Thursday, December 18, 2008

Weaning from the public teat

Yesterday Inspector General Robert Cerasoli released his report on the Administrative Fleet of the City of New Orleans. Our Mayor was later shown on TV saying he was attempting to wean the city from take home cars. I wonder how many fewer cars there are now compared to 6 years ago? It seems the records were lost in the flood.

Here's a similar situation.

A friend of mine used to run the cable TV system in a major southern city. They determined that employees were misusing their take home vehicles, creating additional liability, costing money and in some cases using company equipment, tools and material for their after work sidelines.

She held group meetings with everyone assigned a take home vehicle and told them the new policy. She took questions and explained the policy. But when one person said "I have a problem". She said "It's been nice working with you".

This car stuff has been going on for many years, far too long. It's improper and we don't have the money for it (in fact we never had it). It's time to end it and end it now.

This new found gradualism is odd for a man of action like our Mayor. He could simply order the changes to be made, like he's ordered so many other things.

He had no trouble arresting all of the workers at the Brake Tag stations. At the time he said ''It is very clear that this type of behavior has been going on for many, many years,''. He had no trouble laying off most of the city employees. “I wish I didn't have to do this. I wish we had the money, the resources to keep these people,” Nagin said. He had no trouble discontinuing sanitation services to the French Quarter. "This will eliminate the enhanced, Disney-like services, such as street sweeping and power washing in the Vieux Carre and downtown areas of the city," Mayor Ray Nagin said in a news conference. According to SDT that move will cost 75 people their jobs.

Let me tell you how to do it. It's very simple. Make a list of the 50 city employees you think should have One Car to take home and tell the other people to bring theirs back, tomorrow. He should start with his second one.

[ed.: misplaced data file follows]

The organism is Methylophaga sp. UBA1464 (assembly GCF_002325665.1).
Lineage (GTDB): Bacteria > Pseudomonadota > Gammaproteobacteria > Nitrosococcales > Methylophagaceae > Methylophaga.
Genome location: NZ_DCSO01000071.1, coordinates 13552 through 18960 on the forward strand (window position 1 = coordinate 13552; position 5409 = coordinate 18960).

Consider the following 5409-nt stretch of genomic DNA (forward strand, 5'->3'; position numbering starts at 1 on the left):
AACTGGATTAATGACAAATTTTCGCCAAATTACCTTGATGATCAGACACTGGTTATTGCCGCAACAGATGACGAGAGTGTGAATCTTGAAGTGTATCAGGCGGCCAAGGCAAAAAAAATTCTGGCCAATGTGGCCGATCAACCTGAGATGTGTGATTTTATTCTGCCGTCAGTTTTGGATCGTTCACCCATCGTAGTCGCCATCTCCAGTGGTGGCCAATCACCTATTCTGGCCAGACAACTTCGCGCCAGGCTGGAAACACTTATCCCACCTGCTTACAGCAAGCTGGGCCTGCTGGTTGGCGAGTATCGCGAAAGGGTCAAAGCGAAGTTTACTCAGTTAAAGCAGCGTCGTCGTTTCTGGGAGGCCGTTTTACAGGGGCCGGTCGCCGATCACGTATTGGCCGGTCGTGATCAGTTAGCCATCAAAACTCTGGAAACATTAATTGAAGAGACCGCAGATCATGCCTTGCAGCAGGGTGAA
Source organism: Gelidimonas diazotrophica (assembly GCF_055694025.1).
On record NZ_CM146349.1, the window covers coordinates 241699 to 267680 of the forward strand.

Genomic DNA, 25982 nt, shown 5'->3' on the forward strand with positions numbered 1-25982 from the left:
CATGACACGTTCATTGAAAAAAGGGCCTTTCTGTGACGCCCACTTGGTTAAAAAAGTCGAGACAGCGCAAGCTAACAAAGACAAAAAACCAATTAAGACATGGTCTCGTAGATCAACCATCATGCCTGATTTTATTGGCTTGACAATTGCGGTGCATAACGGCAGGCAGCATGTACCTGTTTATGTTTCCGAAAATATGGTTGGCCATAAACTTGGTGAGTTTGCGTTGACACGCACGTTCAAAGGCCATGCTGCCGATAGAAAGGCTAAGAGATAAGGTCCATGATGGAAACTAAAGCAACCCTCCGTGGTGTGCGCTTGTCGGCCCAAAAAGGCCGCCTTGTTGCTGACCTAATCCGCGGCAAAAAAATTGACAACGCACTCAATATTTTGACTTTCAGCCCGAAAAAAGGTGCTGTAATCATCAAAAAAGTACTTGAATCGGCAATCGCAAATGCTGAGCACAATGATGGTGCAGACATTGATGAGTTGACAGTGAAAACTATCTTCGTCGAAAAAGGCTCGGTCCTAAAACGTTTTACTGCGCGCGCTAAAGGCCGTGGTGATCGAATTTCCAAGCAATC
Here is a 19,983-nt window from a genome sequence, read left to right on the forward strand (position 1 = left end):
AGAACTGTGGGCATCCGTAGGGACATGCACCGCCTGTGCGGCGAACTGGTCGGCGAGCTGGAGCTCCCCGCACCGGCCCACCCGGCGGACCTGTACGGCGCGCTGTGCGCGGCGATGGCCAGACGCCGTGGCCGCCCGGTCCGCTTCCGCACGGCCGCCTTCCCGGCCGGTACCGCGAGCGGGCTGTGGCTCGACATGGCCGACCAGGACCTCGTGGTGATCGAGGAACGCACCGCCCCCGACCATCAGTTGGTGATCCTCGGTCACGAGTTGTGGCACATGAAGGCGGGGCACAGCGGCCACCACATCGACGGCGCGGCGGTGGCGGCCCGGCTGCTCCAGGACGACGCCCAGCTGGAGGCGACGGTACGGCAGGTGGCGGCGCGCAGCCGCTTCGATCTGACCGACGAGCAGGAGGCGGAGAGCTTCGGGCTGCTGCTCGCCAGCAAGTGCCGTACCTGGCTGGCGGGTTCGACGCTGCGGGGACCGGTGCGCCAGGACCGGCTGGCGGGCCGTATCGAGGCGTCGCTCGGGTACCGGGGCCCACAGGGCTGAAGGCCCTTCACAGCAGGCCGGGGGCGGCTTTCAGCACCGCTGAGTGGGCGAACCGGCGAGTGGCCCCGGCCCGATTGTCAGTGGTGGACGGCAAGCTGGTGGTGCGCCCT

Clifton said...

In this context I agree with everything you said about Ray. I just hope people realize this take home car policy is not new by any stretch.

mominem said...

It's already started in the usual place over at


Why don't we fix the problem and move on.

Schroeder said...

Smack. Down.

Nice touch exposing the man of action myth.

It's worth noting that his history as a middling bureaucrat for a cable monopoly was nothing other than the guy who lobbied for rate increases. He doesn't have the chops for making tough decisions, unless it's revenge.

That might explain why it's easier to offend the City Council than offend his allies he's circled himself with at enormous expense to taxpayers, and the well-being of this city's residents.

In short, I agree with your conclusion that Ray Nagin is a pompous, petulant, little prick.

mominem said...

Schroder - I'm not sure I agree with your conclusions.

I think in the cable business Nagin was a "fixer". He was dispatched to solve political "problems" with the resources of the company behind him. That is speculation, I've looked for his corporate history and can't find much before he showed up here.

It's easy to get politicians to do what you want if you can solve their problems for them.

It's much harder if you don't have a lot to offer and Nagin is now a lame duck. It' pretty obvious he will have little effect on who is successor is.